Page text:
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Meet the heroes of Slate Hill


Thousands of Civil War veterans are buried in cemeteries near the well-known battlefields where they perished. Headstones typically identify the date of death, rank and unit affiliation. Many other unidentified soldiers were interred in mass graves. Battlefield preservation and research efforts continue to discover remains thought lost to changing landscapes.

But thousands more made the transition to postbellum civilian life. They reestablished themselves in pre-war occupations or forged new ones. Most left the armed services for good to become merchants, factory workers, farmers, laborers and ministers.

Many lived and died in relative anonymity, their wartime exploits largely forgotten.

For enlisted veterans of the United States Colored Troops (USCT), the postwar life involved the new experience of freedom and recognition of their honorable service.

Exploring Slate Hill

Slate Hill Burial Ground in Lower Makefield is said to be the oldest cemetery in Bucks County, with interments dating to the 1690s. The oldest tombstone has 1698 inscribed on it and the last internment occurred in 1918.

It has three sections — the original granted by Thomas Janney in 1690, one granted by Abel Janney in 1721, and the last public section granted by Joshua Anderson in 1788.

The main section holds the remains of the Quaker founders of the town of Yardley. Initially, Quakers buried their own on top of each other without tombstones or any other type of grave markers. While they eventually embraced markers in the 1800s, the remaining 275 headstones fall well short of memorializing the thousands buried there.

Slate Hill’s public section was unique in that it permitted the interment of free Black people.

Quiet and isolated, Slate Hill hosts the graves of 20 men who served the Union. The public section is the final resting place of eight USCT veterans and one U.S. Navy veteran.

The public section, the coolest due to a canopy of shade-providing trees, is separated by a brick wall from the main plot.

In addition to the inscriptions on the stones indicating rank and regiment, Grand Army of the Republic markers also help indicate the graves of the Union veterans. GAR and its successor, the Sons of Union Veterans of the Civil War (SUVCW), cared for the graves of its veterans, placing grave-site GAR markers as well as flags. Like Union infantry regiments, the cemetery was segregated.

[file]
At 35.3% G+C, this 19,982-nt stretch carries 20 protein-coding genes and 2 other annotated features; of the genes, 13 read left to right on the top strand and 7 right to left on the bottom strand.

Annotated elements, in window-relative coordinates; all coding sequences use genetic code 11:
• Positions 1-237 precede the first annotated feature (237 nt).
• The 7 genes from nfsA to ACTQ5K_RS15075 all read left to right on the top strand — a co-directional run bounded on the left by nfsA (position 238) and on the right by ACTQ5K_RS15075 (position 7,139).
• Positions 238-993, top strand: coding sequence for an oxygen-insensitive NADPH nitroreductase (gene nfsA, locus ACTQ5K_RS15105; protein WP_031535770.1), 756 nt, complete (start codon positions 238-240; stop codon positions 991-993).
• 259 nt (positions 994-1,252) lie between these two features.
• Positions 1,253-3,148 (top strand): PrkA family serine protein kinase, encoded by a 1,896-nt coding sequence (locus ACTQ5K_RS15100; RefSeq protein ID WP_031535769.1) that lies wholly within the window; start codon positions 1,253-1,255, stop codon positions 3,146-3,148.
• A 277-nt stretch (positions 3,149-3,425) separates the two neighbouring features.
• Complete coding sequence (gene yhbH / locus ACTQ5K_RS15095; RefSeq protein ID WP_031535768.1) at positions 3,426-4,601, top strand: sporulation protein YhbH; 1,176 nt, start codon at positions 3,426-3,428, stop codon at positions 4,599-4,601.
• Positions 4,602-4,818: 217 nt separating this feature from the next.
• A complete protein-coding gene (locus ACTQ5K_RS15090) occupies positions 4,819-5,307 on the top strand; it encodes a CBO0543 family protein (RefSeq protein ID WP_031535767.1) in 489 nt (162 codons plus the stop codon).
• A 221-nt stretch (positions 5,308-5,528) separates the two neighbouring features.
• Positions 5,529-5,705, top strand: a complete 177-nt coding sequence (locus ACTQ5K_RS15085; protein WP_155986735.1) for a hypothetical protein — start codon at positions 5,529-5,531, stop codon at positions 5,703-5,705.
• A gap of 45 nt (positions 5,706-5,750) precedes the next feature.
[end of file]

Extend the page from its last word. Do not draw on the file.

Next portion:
Samuel Harmon

Among the undergrowth and meandering path in the public section was a broken headstone accompanied by a faded Old Glory and a GAR marker, the final resting place of Samuel Harmon, who died on July 25, 1903, at the age of 59. Harmon’s headstone was a brownstone, a type of sandstone marker which ranges in color from a dark blond to dark brown, depending on the minerals. As sedimentary markers, brownstones tend to deteriorate over time.

Harmon served in the 24th regiment of the USCT. The 24th mustered on Feb. 17, 1865 and trained at Camp William Penn in present day Philadelphia. From 1863 until the end of the war, approximately 11,000 free Black men and escaped slaves trained at Camp William Penn, including 8,612 from Pennsylvania, the most recruited during the war from any northern state.

Harmon served as a drummer in Company F of the 24th USCT. Although his stone indicates that he died at age 59, his enlistment papers indicate that he was 16 when he joined the Army.

The 24th PA was active between May and September 1865, after most combat had ceased. The regiment mostly served garrison duty, which included guarding Confederate prisoners, preserving order, and distributing supplies in Camp Casey, VA, Point Lookout, MD, and Roanoke, VA. During his service, Harmon was promoted to corporal. His regiment mustered out on Oct. 1, 1865.

After the war, Harmon married and had children. He worked in nearby Trenton, NJ and died tragically on July 25, 1903 due to a fall from a trolley car as he returned from work.

“USCT” Identified

Brothers William (died Dec. 31, 1901, age 69) and Torbut (died July 15, 1897, age 59) Ganges served in Company H of the 32nd Regiment of the USCT. The 32nd fought at the Battle of Honey Hill (alongside the famed 54th Massachusetts) on Nov. 30, 1864 during Sherman’s March to the Sea and later served as an occupation force in Charleston, SC. The 32nd lost 150 men during the war with two officers and 35 enlisted men killed or mortally wounded and 113 enlisted deaths from disease.

There are five other USCT graves, including those belonging to Jefferson Mosley, George Congo, and Thomas Miller.

Mosley served in Company E of the 25th USCT, which operated chiefly as a garrison force in the Department of the Gulf with posts at New Orleans, La. and Fort Pickens, Fla. Mosley died Feb. 2, 1908.

George Congo served with Company A of the 22nd USCT, serving through the Siege of Peterburg and at the battles of Second Deep Bottom, Second Fair Oaks and Chaffin’s Farm, all in Virginia. Congo died Feb. 22, 1901, at age 55.

Like Samuel Harmon, Thomas Miller also served in Company F of the 24th USCT. Miller died April 18, 1884.

William H. Hill

One of the more challenging graves to find is that of William H. Hill, whose brownstone rested at a 45 degree angle due to the protuberance of tree roots and was disintegrating. Hill was the only veteran buried in Slate Hill to serve in the U.S. Navy during the Civil War.